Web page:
mon 23/09/2019

Manchester Rising: Celebrating the City's Vibrant Club Scene | reviews, news & interviews

Manchester Rising: Celebrating the City's Vibrant Club Scene

Manchester Rising: Celebrating the City's Vibrant Club Scene

A look at the key players threatening to break out of a thriving local enclave

What's going on behind Manchester's grey and rainy facade?

I first heard Zed Bias's Biasonic Hot Sauce – Birth of the Nanocloud last autumn. He may have been one of the key players in the London-centric sound of UK garage, but he was never of that scene. Based in Milton Keynes through the first phase of his career, he releases through a Brighton label and is now resident in Manchester. This is key to understanding the connections in his tracks, which reflect the clubs in those cities that sidestep metropolitan scene micro-delineation and rave parochialism and lock into a wider soulboy set of connections.

His sprawling album as Maddslinky earlier in 2011 was about the diversity of tempo, texture and songwriting that affords, but Biasonic Hot Sauce – Birth of the Nanocloud draws all the threads of style and era back together in service of the dancefloor. It begins with a salvo of three tracks of thoroughly British dancehall, laced with the rhythms of UK funky, the buzz of electro and the various UK regional accents of Serocee, Dynamite MC and Rosco Trim. Thereafter, there is beefed-up retro 1980s funk, cosmic 2-step, hefty dubstep (including a Skream collaboration) – but always the twin poles of house and dancehall are attractors in the midst of it, even as the frequencies are manipulated with the ruthless precision of the post dubstep era. Despite multiple vocalists and co-productions with Skream, FaltyDL, Toddla T and Mark Pritchard, it's a clear demonstration of how a singular vision can find and emphasise coherent patterns amidst genre flux.

Manchester has a unique energy. You feel it the second you step off the train at Piccadilly, and that energy charges every band and producer in the city

By the time I'd heard the album I'd already spent some time hanging out with ZB and his Mancunian crew after he played on our stage at the Big Chill festival. I'd also been up to the hyper-eclectic Hoya:Hoya club night in Manchester, which was one of the best evenings out I'd had in a while. It was beginning to dawn on me exactly how distinctive and full of inspiration the Manchester scene is nowadays, and recently it has really stepped up a few notches, with some absolutely immense records coming out that have a very particular way of combining styles: in particular dubstep, garage, drum'n'bass, funk, grime and hip hop. They all have that particular north western swagger that we all know, but in a way that's a million miles from deliberately moronic Gallagherism, and they've all to some extent got that dry sense of humour that I remember from Jockey Slut when it was still a Manchester fanzine and has recently manifested itself in the new NewsManc website.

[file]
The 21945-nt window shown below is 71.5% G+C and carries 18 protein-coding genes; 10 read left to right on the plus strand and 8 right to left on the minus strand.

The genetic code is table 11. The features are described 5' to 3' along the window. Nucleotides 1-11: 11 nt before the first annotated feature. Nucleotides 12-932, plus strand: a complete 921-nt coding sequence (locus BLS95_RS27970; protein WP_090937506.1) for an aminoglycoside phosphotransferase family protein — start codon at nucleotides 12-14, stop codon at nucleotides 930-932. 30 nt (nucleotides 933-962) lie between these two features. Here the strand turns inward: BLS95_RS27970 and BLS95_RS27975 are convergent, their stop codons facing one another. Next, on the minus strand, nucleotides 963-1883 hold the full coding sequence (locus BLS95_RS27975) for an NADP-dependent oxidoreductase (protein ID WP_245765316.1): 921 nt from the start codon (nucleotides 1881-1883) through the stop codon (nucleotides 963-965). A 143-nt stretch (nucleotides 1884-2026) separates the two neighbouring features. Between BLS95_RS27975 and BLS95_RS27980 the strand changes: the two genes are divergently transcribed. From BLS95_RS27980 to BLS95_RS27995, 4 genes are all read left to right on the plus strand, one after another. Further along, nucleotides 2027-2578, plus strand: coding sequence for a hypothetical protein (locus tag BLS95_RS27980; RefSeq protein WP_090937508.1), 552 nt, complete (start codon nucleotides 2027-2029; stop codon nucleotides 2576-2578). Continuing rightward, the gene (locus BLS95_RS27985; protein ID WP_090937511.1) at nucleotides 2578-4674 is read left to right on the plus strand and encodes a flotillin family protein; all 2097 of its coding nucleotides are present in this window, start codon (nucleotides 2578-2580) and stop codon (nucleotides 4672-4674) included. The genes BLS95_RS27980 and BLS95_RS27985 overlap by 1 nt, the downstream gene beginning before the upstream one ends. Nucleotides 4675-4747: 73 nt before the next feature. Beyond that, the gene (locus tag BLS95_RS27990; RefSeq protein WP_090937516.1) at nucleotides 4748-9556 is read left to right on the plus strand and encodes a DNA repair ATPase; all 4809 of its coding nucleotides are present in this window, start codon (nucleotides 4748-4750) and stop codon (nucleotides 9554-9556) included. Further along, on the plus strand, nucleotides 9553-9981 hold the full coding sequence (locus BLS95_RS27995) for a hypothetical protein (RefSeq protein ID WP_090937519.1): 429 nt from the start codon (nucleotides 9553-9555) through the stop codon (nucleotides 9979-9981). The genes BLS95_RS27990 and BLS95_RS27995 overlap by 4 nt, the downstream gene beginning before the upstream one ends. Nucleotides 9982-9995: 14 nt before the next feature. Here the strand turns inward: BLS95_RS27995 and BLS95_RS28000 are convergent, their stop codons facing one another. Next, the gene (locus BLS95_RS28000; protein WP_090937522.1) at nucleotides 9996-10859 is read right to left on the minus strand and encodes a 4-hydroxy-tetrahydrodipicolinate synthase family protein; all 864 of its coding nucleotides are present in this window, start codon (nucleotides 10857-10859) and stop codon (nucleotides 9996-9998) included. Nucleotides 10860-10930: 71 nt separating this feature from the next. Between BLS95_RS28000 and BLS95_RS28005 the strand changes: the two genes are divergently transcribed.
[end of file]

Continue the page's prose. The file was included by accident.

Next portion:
Watch Virus Syndicate's "The Sign" video (I only wish I could post the MRK1 remix of this which will be the official single release but the video is still embargoed):

Watch Chimpo's "Blowfish" video

I asked Mary Anne Hobbs, who has recently moved from Sheffield to Manchester, and presents her XFM radio show from there, about the current scene.

"Manchester has a unique energy. You feel it the second you step off the train at Piccadilly, and that energy charges every band and producer in the city. Artists are, in very real terms, light years from London – they don't rub shoulders with the media mavens, and so they need to be stronger, more united (there are really important, positive relationships among camps right across the city) and ready to hammer the global platforms available, especially Twitter, to create a self-built buzz, which then becomes viral. I'm so glad I moved here. It feels like Croydon in 2006 or LA in 2009. Manchester is on fire right now. You know about "Marka" and "Blowfish", BrokeNEnglish, Zed Bias, Skittles, Marcus Intalex, Virus Syndicate, Envy etc... Now check Paleman, D/R/U/G/S, Ren Harveiu, Embers, NoCeremony... the list is endless."

Watch Skittles's "Tip-i-cal-ly" video

In fact this is not just about Manchester, it's about the ongoing fight against cultural homogenisation that is happening everywhere. It's about how even in a hyper-networked, globalised world, nothing can take the place of artists and their audiences existing in close proximity to one another, of people being able to walk across the road to one another's houses and studios to share ideas and inspiration. It's about genuine scenes with their own codes and characters still existing, years after youth culture was supposed to have been flattened out and assimilated by the world of marketing. It just so happens that Manchester – feisty, belligerent Manchester – is the place that is demonstrating these facts most clearly right now.

Watch Dub Phizix and Skeptical feat Strategy's "Marka" video

 

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